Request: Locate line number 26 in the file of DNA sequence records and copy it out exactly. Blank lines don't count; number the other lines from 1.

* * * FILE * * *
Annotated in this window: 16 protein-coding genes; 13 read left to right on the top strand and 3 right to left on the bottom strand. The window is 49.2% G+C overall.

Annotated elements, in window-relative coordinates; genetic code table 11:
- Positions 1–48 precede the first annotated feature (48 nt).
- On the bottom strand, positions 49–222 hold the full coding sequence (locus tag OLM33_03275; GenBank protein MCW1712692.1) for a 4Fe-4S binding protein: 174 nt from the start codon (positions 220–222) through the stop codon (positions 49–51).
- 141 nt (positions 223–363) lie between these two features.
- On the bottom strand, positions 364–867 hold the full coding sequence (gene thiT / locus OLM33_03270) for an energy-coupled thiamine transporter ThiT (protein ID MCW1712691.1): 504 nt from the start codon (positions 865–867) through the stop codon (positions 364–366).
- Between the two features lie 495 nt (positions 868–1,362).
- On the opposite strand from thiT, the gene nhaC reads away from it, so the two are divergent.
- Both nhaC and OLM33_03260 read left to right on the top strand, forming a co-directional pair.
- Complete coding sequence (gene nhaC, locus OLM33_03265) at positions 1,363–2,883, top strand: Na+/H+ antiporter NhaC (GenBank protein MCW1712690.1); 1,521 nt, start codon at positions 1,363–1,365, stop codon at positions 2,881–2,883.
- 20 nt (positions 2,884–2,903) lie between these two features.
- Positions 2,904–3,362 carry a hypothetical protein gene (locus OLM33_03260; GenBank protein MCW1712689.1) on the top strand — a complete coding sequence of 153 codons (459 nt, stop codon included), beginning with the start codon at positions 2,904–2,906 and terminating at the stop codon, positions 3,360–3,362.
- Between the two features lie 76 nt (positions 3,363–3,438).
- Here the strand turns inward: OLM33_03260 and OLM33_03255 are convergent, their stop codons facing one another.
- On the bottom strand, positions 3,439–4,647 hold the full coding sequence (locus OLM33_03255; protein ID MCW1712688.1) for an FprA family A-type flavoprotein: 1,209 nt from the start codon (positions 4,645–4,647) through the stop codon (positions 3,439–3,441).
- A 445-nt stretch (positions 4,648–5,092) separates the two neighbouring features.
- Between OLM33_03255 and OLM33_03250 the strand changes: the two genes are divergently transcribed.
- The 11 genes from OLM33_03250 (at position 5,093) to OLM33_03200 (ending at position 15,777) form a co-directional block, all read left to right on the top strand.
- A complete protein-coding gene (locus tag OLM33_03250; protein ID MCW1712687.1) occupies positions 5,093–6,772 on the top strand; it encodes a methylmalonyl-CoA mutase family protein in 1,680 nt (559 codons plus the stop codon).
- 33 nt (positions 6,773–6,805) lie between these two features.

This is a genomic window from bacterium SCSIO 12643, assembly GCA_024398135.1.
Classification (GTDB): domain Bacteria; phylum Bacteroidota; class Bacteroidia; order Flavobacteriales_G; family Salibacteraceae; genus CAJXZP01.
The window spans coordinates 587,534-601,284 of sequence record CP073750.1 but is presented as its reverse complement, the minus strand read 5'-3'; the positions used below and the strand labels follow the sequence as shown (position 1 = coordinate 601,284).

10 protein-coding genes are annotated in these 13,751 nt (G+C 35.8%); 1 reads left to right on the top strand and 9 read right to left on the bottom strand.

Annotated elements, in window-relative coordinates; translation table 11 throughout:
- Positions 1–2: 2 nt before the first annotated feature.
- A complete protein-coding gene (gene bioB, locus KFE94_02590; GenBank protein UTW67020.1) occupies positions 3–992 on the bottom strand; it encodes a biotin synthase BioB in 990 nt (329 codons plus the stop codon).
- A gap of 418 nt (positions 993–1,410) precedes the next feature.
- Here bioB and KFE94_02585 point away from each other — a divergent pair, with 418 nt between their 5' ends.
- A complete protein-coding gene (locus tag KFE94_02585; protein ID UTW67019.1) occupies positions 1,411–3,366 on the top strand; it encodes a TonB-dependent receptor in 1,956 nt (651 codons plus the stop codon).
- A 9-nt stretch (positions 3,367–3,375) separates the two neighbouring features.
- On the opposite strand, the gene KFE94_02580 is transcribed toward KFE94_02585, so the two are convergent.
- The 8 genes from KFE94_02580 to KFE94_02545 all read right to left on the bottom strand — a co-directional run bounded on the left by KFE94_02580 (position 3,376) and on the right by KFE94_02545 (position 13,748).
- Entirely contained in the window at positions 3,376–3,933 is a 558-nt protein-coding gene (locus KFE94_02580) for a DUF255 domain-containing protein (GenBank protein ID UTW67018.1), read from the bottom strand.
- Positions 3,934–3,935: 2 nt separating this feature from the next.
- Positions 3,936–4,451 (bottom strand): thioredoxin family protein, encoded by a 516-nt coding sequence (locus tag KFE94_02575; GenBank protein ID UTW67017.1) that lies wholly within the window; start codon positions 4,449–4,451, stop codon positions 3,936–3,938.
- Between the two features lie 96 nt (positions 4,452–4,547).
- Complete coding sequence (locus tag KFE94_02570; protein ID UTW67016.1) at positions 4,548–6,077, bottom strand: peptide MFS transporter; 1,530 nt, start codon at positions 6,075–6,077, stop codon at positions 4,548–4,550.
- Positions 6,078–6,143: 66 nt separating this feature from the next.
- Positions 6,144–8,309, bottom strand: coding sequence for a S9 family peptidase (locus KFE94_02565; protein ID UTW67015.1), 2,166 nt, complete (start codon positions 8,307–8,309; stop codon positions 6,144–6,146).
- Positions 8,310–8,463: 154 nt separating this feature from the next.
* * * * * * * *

- Positions 1–2: 2 nt before the first annotated feature.